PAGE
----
Campaign of the Month: February 2017
The Theoi goddess of the moon and the hunt
Artemis is the moon goddess of the Theoi, and a huntress without peer as well. She is the virgin goddess of the wilderness, as at home chasing deer through the countryside as she is on Olympus; her temper, especially in regards to men who attempt to breach her aloof wall of disinterest, is legendary, as is her faithfulness to her brother Apollo. As the goddess of virginity and childhood, she is the patron of all who choose to stay in those states, and as a goddess of childbirth is on hand to welcome new innocence into the world.
Artemis’ and Apollo’s Birth
When Hera discovered that Zeus had been unfaithful to her with the titan Leto, she laid a curse on her, making her unable to give birth on any solid ground. Once Leto went into labor, there were no places on the mainland or the islands she could go to give birth; luckily, the island Delos took pity on her and rose into the air, becoming the only land that was not on land itself, and there Leto gave birth to her twins. Artemis was born first, and, already a goddess of childbirth, she became her mother’s midwife and aided her in giving birth to her brother, Apollo.
Artemis and Zeus
When Artemis was a child, she walked all the way to Olympus and climbed onto Zeus’ lap. When he asked her what she wanted, she begged that he would grant her several boons for being his daughter; when he agreed she asked that Apollo be always her equal and never her superior, that she should always remain a virgin and never be given in marriage, that she be given a choir of nine-year-old girls to be her attendants, and that the nymphs should take care of her dogs and hunting bow when she was not on the hunt. Laughing, Zeus agreed to all of her terms, and Artemis’ place on Olympus was assured, much to Hera’s annoyance.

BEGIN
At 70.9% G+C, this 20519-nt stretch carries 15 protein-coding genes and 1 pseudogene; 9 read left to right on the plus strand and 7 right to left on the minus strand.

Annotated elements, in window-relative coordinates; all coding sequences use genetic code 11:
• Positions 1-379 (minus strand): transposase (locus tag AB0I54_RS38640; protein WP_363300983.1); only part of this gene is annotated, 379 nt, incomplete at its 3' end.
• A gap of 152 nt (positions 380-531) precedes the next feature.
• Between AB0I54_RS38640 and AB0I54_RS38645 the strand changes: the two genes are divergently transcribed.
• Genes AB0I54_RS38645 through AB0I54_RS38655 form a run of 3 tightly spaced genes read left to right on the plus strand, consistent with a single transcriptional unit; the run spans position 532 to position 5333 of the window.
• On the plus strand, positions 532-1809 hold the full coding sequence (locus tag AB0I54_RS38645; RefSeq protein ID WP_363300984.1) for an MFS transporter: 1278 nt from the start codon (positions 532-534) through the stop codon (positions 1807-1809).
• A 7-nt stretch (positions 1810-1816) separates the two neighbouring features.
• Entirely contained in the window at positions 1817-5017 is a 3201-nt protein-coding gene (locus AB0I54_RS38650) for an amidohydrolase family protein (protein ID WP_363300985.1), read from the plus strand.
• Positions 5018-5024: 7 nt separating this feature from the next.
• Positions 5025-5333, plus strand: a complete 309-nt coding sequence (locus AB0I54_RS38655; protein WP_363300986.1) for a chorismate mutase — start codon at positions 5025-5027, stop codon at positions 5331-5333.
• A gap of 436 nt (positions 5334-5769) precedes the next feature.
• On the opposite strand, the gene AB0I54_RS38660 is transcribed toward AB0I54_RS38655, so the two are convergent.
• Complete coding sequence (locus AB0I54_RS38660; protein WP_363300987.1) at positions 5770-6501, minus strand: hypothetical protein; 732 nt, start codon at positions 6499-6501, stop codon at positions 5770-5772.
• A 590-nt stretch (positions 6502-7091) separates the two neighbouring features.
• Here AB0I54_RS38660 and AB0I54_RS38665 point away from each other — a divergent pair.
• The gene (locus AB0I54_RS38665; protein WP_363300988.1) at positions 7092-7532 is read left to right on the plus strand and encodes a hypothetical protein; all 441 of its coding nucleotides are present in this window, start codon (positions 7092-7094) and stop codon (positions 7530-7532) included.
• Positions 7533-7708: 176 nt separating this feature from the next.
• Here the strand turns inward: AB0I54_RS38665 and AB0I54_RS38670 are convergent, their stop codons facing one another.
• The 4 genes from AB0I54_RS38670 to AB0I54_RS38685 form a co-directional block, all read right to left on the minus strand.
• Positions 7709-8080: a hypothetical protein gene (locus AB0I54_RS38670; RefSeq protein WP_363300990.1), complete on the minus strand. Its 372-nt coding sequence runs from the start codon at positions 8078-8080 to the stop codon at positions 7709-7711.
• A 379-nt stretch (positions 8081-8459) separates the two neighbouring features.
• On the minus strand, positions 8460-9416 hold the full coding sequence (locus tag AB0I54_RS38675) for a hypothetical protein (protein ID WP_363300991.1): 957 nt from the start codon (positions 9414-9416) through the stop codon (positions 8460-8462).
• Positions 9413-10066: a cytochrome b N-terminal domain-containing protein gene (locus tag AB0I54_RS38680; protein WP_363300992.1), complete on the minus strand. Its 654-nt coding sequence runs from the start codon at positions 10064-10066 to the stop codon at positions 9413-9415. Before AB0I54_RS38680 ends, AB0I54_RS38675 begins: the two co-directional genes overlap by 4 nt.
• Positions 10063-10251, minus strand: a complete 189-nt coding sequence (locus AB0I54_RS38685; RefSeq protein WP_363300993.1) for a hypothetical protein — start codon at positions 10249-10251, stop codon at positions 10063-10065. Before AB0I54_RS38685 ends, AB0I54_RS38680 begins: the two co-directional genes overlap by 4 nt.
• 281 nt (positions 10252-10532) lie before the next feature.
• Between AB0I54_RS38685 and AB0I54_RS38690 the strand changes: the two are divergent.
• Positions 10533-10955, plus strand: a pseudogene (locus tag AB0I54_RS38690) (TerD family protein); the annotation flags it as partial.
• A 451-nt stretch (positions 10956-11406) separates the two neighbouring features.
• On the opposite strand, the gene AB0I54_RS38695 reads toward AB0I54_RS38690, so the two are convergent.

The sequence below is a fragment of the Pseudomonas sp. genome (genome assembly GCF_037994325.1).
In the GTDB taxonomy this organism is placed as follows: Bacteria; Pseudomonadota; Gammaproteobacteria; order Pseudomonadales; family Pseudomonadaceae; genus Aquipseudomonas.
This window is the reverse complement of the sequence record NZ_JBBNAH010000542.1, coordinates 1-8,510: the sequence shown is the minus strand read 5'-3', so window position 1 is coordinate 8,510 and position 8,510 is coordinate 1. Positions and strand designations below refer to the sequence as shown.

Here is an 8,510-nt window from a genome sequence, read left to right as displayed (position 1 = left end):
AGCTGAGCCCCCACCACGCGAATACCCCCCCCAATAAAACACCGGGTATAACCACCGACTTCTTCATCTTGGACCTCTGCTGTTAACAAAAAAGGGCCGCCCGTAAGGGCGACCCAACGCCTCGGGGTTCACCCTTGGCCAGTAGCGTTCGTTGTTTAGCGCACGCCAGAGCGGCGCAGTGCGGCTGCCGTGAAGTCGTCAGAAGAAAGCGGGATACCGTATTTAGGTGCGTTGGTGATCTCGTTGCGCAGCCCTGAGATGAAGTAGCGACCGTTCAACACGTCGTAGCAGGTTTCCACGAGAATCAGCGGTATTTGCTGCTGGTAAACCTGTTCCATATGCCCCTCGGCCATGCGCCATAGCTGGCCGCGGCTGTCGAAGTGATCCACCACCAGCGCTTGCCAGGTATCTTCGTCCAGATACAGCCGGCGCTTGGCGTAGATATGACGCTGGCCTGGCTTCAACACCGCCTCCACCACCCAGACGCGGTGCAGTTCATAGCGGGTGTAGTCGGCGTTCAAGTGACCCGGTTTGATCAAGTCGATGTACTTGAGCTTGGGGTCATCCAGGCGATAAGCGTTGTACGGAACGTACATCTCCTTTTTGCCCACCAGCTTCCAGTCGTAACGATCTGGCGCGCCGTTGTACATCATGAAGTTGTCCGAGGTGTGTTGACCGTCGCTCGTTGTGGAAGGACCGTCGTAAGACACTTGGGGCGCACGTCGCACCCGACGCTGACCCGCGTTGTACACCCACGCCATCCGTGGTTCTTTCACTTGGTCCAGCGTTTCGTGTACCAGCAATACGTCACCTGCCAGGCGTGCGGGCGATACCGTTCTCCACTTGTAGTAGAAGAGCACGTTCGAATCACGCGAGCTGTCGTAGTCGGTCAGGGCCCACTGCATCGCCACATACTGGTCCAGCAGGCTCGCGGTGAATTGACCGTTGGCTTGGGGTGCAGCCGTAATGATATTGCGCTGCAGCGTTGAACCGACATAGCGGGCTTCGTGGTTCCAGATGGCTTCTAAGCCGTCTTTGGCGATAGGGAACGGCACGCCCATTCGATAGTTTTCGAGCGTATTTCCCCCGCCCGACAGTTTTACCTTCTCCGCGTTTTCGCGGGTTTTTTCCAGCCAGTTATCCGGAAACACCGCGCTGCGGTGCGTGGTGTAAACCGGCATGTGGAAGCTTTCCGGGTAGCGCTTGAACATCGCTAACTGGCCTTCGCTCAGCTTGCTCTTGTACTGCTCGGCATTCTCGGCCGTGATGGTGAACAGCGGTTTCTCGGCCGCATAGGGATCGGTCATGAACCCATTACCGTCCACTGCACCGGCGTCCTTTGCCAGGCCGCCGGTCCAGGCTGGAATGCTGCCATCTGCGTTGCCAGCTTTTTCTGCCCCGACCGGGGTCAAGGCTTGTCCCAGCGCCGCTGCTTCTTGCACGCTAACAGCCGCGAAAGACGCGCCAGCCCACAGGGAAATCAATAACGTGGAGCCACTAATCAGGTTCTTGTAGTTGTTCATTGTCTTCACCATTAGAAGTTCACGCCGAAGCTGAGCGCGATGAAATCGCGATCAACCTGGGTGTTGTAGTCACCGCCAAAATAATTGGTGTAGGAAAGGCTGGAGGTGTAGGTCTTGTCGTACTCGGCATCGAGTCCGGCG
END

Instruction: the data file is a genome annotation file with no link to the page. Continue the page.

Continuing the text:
Artemis and Actaeon
While Artemis bathed in a mountain pool, Actaeon, prince of Thebes, happened upon her. He was entranced by her beauty and hid in the bushes to spy upon her while she was nude; when she discovered the liberty he had taken, she was enraged and turned him into a stag. The stag was immediately killed by Acteaon’s own hounds, and Artemis’ virtue and reputation thus remained intact.
Artemis and Hippolytus
Hippolytus was a beautiful young man, so captivating that he caught the eye of Aphrodite herself; however, the youth loved only Artemis and swore himself to become her devotee, rebuffing Aphrodite’s advances and pledging himself to a celibate life of worship and hunting. Furious that he had rejected her, Aphrodite caused Phaedra, the wife of Theseus, to fall in love with him; when he rejected Phaedra as well, she wrote to her husband and claimed that Hippolytus had raped her. Enraged, Theseus called upon his father for revenge, and Poseidon sent a sea monster to frighten Hippolytus’ horses and cause him to be thrown from his chariot and killed. Artemis, grieving and furious at Aphrodite’s behavior, retaliated by hunting down Adonis, Aphrodite’s favored lover, and killing him like an animal.